Whether private or public, overlapping networks in a specific geographical area will share the medium, and therefore the collision rate will increase.

The common techniques which can be used to alleviate this situation is the use of Clear Channel Assessment, which evaluates the "cleanness" of a channel by using spectral scanning techniques (and therefore adapt the channel plan), and implements retries in packet transmission to maximize success rate.

When it comes to the access point side (gateways), the use of the"private" sync word versus "public" sync word is useful to ensure that the gateways don't report a vast majority of the incoming traffic using a different setting.

Each SX1257/50/55 chip can digitize almost 1 MHz of spectrum, therefore two are required typically to achieve 8 channels with a channel separation of 200 kHz or so.

The limitation of using a single SX1257/50/55 chip and one SX1301/08/02 chip is that you can only digitize 1 MHz of spectrum (and not 2 MHz) and can only build a 4 channel modem since the channels are spaced 200 kHz apart.

For noise immunity (digital to RF), it is safer to use a separate 3.3 V power rail between SX1308 baseband chip and SX1257 RF transceivers.

SE2435L RF front-end uses two power rails: 3.3 V (VCC0) and 2.0 V (VCC1 and VCC2). Concerning the 3.3 V (VCC0), it is already shared with the 3.3 V LDO SX1257 radio_A on the reference block diagram and schematic of Picocell Gateway. You can keep it this way.

You can share the same 3.3 V power rail between the two SX1257 radio_A and radio_B RF transceivers.

This 3.3 V power rail can also be used to supply the 32MHz TCXO.

In summary, two separate 3.3V power rails are recommended:

  • the first one to supply SX1308 baseband chip
  • the second one to supply the two SX1257 radio_A and radio_B RF transceivers, VCC0 of SE2435L RF front-end and 32 MHz TCXO.

For more details, see the Picocell Gateway reference design.

The gateway power consumption is mostly independent of incoming traffic.

We're speaking about a couple of watts (below 10 watts), but for a precise answer please get in touch with your gateway maker. The overall consumption depends on the supply strategy, peripherals, CPU used, and backhaul among others.

There is no definite answer to this question as it depends on four dimensions:

  • RSSI/SNR of the received packets (simultaneous reception on the same channel)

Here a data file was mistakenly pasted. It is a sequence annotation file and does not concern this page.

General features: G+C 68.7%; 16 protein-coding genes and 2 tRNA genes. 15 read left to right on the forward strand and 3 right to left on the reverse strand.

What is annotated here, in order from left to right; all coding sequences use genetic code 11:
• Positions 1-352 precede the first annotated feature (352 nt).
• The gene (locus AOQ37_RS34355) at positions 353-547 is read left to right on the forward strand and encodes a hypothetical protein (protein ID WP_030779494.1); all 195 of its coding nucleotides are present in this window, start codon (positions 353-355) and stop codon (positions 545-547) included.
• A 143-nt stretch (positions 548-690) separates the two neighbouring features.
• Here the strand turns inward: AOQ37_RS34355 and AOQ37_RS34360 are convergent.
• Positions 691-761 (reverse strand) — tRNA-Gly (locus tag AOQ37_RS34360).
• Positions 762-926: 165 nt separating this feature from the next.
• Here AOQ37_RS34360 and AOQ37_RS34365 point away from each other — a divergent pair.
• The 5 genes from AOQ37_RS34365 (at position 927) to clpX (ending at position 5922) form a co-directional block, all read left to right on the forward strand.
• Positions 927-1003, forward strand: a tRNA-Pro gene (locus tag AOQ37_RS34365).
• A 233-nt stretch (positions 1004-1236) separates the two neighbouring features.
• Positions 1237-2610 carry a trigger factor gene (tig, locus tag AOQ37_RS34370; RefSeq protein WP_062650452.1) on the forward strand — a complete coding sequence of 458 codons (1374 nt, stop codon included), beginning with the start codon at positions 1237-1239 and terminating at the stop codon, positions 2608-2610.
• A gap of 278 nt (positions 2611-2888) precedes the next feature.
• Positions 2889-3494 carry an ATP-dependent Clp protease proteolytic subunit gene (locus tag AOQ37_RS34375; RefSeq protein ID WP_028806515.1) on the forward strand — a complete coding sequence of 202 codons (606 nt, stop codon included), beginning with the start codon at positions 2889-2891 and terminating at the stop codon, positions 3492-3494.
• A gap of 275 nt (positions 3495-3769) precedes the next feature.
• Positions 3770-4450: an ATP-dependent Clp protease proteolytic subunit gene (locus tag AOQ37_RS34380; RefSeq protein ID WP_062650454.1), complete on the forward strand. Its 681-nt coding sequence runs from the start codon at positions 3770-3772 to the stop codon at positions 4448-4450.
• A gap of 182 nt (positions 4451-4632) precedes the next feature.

• Time-on-Air of the packets (equivalent to data rate, the longer the packet, the longer one demodulator of the gateway is used)
  • Frequency of the packets (two packets with the same data rate and the same RSSI/SNR will collide unless they are on two different frequencies).
  • Number of times per day an end device will send a packet (taking resources another node could use)

In Europe LBT+AFA ( Listen-Before-Talk + Adaptive-Frequency-Agility ) is not desired or implemented, however in certain regions LBT is mandated.

The Corecell reference design now implements LBT, specifically to be in compliance with regulations in Korea and Japan.

No, you do not need a gateway. You can easily implement simple protocols using LoRa, either with modules or with the chips themselves.

Note that LORaWAN layer 2 protocol requires the use of a gateway, or alternately a Relay with gateway

The SX1301 device is the baseband signal processor for LoRa gateways. It takes 32 MHz, 1-bit I/Q digital baseband samples as an input. It is generally paired with two SX1257 front end digitizers, though it can be used with other forms of digital RF. This is often done with the 8 x SX1301 gateway architecture Senet uses in its network deployment.

Lora gateways or concentrators are designed to be used in long range star network architectures and are utilized in a LoRaWAN system. They are multi-channel, multi-modem transceivers and can demodulate on multiple channels simultaneously and even demodulate multiple signals on the same channel simultaneously due to the properties of LoRa.

The gateways use different RF components than the end-point to enable high capacity and serve as a transparent bridge relaying messages between end-devices and a central network server via standard IP connections while end-devices use single-hop wireless communication to one or many gateways.

All end-point communication is generally bi-directional, but also supports operations such as multicast enabling, software upgrade, over the air or other mass distribution messages to reduce the on air communication time.

There are different gateway versions depending the desired capacity and installation location (home vs. tower).

The term gateway and concentrator are both used, but they are equivalent components in a LoRa system. In other industries the definition of gateway and concentrator may imply different components.

Gateway reference designs exposed and made available in www.semtech.com have no license fees. For any other reference design please reach out semtech sales team.

The gateway reference designs are specified to coexist with 3G, and more importantly with 4G base stations, when co-located with a 4G base station with 50 dB of antenna isolation. The main risk is the injection  by the LoRa® GW of noise into the LTE uplink band 20, but this is taken care of  by the Semtech  reference designs.

Capacity is, first and foremost, a consequence of the number of packets that can be received in a given time. A corecell SX1302 based design with 8 channels can receive approximately 1.5 million packets (50Byte) per day using LoRaWAN protocol.

So, if your application sends one packet per hour, then a single SX1302 gateway can handle about 62,500 end devices.